Sunday, July 3, 2011

A Very Special Customed Lunch Just for Me and Only Me.

It's no secret that Luca is not a big eater. In fact, it would be fair to say she's a horrible eater. Her appetite is small, she is picky, and she would rather do almost anything more than eating.

Several months ago, Darrick and I really started working on changing the way we eat and feed our family. It's not just about what foods we choose, but about our attitudes in general. He has a chip on his shoulder about dairy products, for example, insisting on whole fat products instead of reduced or non-fat. I am super picky and love sweets. We're not perfect, but we decided to start working together to find ways to get more healthy food in our bellies and more positive interactions around meals: shopping with the kids and talking about why we eat certain foods, prepping dinner as a family, letting the kids make their own sandwiches, etc. But one elephant in the room was Luca and her tiny appetite.

Luca is a healthy kid. She is smart and strong and loves healthy foods. But she also loves junk food and doesn't eat much quantity of food, meaning it's really easy to get through an entire day with her and realize she's barely eaten from 3 of the 4 main food groups. We've struggled to get her to eat healthy foods in enough quantity to get her nutrients that she needs, and we have struggled even more over how much we should push her. Like a typical toddler, when we push she pulls, and it never ends well.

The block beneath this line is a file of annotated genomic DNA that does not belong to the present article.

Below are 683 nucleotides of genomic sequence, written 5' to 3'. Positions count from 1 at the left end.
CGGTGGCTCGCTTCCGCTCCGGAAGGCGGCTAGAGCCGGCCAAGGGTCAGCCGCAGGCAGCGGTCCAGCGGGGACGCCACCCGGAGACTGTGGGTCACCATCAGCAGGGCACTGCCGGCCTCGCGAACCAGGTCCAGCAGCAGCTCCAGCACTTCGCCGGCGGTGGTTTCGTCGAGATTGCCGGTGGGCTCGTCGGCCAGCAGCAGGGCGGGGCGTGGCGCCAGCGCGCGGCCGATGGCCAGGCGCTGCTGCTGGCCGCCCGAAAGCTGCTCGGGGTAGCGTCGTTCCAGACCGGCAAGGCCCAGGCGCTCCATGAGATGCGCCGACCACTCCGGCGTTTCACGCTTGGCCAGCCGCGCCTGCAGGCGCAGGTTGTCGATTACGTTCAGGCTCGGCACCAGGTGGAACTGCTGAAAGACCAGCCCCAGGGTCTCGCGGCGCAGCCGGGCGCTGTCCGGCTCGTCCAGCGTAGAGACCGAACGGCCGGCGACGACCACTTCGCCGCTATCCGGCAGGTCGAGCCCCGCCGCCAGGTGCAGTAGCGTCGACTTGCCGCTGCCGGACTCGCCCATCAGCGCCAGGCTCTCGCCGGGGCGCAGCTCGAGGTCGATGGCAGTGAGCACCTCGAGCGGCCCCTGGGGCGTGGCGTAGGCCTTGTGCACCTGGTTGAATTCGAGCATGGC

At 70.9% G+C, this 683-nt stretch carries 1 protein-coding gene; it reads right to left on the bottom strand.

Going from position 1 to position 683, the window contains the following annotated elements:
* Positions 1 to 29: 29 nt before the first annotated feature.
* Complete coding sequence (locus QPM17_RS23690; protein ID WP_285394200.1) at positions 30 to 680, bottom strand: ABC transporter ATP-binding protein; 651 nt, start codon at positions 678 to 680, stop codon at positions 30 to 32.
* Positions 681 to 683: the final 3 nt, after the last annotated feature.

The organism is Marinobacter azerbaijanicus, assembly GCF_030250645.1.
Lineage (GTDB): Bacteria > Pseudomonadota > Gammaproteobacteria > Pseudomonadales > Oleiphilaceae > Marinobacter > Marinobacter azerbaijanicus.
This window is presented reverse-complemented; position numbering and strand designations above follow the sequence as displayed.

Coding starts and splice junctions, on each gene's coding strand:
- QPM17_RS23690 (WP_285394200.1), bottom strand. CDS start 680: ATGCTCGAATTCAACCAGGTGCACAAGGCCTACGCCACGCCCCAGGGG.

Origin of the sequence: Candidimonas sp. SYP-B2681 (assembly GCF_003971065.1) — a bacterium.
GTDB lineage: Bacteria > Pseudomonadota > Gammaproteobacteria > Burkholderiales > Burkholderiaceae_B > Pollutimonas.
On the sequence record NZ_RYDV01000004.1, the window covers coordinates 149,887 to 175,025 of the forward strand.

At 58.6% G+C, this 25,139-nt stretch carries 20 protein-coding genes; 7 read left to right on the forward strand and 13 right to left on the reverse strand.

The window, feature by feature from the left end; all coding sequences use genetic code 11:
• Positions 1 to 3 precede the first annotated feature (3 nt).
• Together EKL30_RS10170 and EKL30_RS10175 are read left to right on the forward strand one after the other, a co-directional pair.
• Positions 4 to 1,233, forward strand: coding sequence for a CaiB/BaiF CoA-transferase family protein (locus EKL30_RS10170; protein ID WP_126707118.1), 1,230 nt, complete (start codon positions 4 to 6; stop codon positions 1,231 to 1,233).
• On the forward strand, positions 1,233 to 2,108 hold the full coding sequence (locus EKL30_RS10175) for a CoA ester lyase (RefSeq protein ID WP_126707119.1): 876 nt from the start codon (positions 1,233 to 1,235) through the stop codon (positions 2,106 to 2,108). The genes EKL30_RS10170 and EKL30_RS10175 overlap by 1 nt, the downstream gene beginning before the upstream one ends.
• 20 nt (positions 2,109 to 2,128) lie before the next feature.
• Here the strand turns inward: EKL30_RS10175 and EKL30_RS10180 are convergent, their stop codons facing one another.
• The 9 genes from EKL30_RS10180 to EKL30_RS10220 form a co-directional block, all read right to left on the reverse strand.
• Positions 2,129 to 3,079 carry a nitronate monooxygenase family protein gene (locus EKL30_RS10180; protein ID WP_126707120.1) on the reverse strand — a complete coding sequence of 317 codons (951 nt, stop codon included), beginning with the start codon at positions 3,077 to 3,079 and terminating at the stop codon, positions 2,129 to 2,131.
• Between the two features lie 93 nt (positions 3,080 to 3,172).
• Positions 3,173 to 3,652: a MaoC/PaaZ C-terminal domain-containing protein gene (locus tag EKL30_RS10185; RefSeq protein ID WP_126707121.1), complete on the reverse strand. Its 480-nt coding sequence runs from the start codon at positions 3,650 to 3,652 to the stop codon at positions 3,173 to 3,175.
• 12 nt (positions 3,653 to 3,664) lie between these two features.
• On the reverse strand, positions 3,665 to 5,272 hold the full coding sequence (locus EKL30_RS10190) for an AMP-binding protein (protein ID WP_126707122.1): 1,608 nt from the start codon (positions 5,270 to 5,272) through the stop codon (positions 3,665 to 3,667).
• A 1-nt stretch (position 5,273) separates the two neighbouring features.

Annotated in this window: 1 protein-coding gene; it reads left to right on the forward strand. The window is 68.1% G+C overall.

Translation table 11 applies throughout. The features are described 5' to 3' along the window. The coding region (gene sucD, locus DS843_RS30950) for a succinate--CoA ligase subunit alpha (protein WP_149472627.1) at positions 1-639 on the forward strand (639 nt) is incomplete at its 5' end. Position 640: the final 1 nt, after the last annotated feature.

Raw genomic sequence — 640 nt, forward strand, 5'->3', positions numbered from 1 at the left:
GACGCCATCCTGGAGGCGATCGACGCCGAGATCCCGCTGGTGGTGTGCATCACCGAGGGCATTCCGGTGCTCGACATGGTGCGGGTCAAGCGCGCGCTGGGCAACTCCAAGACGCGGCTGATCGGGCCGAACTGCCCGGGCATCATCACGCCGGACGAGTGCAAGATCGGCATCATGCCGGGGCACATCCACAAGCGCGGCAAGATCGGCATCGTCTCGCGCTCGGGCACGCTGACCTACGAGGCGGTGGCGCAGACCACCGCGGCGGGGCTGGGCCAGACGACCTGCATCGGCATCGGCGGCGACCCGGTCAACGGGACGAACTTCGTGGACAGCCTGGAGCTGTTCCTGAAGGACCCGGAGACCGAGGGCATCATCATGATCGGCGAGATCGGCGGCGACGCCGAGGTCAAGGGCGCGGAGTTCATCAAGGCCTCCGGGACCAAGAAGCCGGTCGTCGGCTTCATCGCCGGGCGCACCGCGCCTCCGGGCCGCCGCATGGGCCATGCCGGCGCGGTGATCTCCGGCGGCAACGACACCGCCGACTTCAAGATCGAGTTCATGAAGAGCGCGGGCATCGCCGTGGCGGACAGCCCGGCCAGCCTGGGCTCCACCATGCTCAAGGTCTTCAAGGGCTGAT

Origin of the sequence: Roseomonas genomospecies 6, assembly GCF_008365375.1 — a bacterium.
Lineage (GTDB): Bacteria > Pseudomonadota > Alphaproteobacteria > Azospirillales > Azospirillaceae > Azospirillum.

So we decided on a new approach. No repeatedly asking her to eat. No nudging her to finish her plate. If she refuses a meal, that's fine; she can eat something healthy later when she says she's hungry. And if meals aren't working, we move to healthy smaller items, like half an apple with some peanut butter and a low-fat string cheese or some slices of turkey and a yogurt. It's not ideal, and it drives my husband more batty than it drives me, but we're conscious of not wanting to make food an issue with her, and so far this method is working.

Most successful? Giving her some options of healthy foods she loves and can eat in smaller quantities. Less of a 'meal' as our generation knows it and more of a healthy plate of foods she can eat and will enjoy, and which will give her the things she needs.

The other night, I gave her some options for dinner, and she ended up with this meal. She not only ate the whole thing, she asked for more. She was so proud of her meal she kept calling it her "Very Special Customed Lunch Just for Me and Only Me." In the end, she ate about 2 oz of hummus, a tbsp of peanut butter, 1.5 pitas (amazing for her, since she's not a bread lover), 8 baby carrots, and a handful of blueberries.

The real winner here was the pita cut out to make the letters of her name. She LOVED them, so I'll definitely try to find ways to incorporate more fun into her fuel in the future.

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